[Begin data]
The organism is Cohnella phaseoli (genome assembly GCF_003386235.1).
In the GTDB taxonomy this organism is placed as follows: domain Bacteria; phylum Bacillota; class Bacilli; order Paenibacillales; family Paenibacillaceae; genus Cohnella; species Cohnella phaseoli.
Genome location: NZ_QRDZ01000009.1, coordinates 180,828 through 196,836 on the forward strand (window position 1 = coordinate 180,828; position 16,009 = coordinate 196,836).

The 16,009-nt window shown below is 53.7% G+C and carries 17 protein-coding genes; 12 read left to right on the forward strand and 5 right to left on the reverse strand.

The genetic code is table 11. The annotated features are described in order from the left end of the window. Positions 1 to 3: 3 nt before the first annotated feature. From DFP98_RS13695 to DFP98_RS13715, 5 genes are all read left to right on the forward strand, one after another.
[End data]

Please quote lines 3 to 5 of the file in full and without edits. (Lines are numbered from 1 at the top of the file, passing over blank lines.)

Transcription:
Genome location: NZ_QRDZ01000009.1, coordinates 180,828 through 196,836 on the forward strand (window position 1 = coordinate 180,828; position 16,009 = coordinate 196,836).

The 16,009-nt window shown below is 53.7% G+C and carries 17 protein-coding genes; 12 read left to right on the forward strand and 5 right to left on the reverse strand.

The genetic code is table 11. The annotated features are described in order from the left end of the window. Positions 1 to 3: 3 nt before the first annotated feature. From DFP98_RS13695 to DFP98_RS13715, 5 genes are all read left to right on the forward strand, one after another.